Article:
Pope Benedict has decided to open all Vatican archives from 1922-1939. The Secret Archives should offer new insight into the Catholic Church's actions in Europe during the rise of Nazism.
What did the Vatican know about the rise of Nazism in Europe?
The Vatican said on Friday that it will open its central files, known as the Secret Archives, as well as files of its Secretariat of State for the 17-year papacy of Pius XI, who died in 1939.
In a short announcement, it said the opening would "make available for historical research… all documentary sources until February 1939 that are stored in different series of the Archives of the Holy See."
Parts of the archives can already be consulted by researchers but the documents to be made available from September are expected to shed new light on the Vatican's diplomatic activities in the run-up to World War II.
Wartime archives off-limits
Historians have long pushed the Vatican to open its wartime archives to answer questions about what the Catholic Church knew about the Nazi persecution of Europe's Jews.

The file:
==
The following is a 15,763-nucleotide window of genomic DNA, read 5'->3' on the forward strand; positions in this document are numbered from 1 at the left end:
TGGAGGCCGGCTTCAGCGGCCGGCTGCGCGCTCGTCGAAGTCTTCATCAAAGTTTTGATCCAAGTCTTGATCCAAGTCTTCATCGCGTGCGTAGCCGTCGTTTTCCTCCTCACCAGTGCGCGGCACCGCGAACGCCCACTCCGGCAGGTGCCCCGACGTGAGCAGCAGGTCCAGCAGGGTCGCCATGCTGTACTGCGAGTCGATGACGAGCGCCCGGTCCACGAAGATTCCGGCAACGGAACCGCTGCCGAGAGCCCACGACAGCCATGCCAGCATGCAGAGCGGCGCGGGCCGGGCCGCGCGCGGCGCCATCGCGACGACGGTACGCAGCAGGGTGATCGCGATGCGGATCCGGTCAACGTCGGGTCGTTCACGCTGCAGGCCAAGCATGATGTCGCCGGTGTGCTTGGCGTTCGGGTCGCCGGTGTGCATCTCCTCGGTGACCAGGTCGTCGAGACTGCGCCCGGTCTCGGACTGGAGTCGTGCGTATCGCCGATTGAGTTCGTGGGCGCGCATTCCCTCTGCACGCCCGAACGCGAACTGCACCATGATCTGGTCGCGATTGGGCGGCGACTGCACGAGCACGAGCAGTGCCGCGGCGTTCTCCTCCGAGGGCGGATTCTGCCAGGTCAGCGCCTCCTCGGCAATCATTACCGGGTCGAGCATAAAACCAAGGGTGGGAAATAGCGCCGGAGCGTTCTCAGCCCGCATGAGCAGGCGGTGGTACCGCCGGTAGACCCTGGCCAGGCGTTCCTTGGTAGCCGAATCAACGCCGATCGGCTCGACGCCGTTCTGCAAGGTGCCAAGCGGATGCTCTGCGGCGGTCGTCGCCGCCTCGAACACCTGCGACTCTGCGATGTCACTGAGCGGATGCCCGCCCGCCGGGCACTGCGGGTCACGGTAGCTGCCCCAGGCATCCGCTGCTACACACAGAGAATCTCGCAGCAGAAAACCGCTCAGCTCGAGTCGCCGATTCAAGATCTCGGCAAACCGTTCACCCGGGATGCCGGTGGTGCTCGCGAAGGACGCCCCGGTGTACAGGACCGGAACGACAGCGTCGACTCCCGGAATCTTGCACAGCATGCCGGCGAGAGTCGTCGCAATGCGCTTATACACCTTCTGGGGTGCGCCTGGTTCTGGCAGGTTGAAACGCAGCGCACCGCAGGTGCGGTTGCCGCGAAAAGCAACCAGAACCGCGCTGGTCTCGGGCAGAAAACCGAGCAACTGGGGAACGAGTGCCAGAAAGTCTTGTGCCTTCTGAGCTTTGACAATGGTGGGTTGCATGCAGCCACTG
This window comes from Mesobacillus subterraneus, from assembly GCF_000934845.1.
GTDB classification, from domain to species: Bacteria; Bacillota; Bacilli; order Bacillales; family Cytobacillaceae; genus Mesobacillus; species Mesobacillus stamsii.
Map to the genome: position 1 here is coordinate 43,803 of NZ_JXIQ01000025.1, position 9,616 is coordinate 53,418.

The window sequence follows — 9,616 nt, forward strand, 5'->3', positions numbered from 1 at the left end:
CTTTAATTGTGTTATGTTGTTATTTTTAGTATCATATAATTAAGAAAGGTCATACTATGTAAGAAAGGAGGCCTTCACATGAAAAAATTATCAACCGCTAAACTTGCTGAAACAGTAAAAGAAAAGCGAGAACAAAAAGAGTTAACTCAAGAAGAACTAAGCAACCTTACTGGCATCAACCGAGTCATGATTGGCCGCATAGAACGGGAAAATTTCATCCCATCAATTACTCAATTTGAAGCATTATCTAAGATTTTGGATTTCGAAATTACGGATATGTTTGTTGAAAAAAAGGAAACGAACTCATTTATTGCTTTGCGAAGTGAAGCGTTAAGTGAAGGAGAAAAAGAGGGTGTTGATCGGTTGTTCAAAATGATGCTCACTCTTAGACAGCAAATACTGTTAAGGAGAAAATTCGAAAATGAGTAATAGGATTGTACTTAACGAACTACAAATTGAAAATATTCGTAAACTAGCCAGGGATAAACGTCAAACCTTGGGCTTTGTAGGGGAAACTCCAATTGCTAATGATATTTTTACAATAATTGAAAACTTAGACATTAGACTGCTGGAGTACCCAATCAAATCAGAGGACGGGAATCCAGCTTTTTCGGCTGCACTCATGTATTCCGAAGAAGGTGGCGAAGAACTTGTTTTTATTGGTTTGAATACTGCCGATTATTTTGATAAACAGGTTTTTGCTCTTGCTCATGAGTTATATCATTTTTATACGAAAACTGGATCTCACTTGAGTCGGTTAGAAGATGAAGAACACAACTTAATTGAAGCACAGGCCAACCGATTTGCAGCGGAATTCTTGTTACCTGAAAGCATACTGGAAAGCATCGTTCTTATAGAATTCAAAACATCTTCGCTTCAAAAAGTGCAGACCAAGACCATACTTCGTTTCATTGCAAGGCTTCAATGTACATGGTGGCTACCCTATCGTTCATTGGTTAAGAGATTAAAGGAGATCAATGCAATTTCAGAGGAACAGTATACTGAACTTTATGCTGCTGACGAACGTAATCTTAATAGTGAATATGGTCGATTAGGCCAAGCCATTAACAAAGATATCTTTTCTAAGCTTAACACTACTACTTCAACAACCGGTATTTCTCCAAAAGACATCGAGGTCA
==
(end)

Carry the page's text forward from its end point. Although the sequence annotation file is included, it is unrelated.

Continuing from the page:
Pius XII's wartime papacy has been attacked by critics
However the archives of the pontificate of Pius XI's successor, Pius XII, whom critics accuse of failing to help the Jews, will remain closed for the time being.
"I welcome the decision to release the documents, but urge the Vatican to do more," Rabbi Marvien Hier, dean of the Simon Wiesenthal Center in Los Angeles, told Reuters.
Heir said that while the new documents would shed light on the Church's activities leading up to the war, it was Pius XII's actions during the war that were of crucial importance.
"We are now 65 years from the events of the Nazi period and there is no reason to withhold those documents from researchers and the public," he said.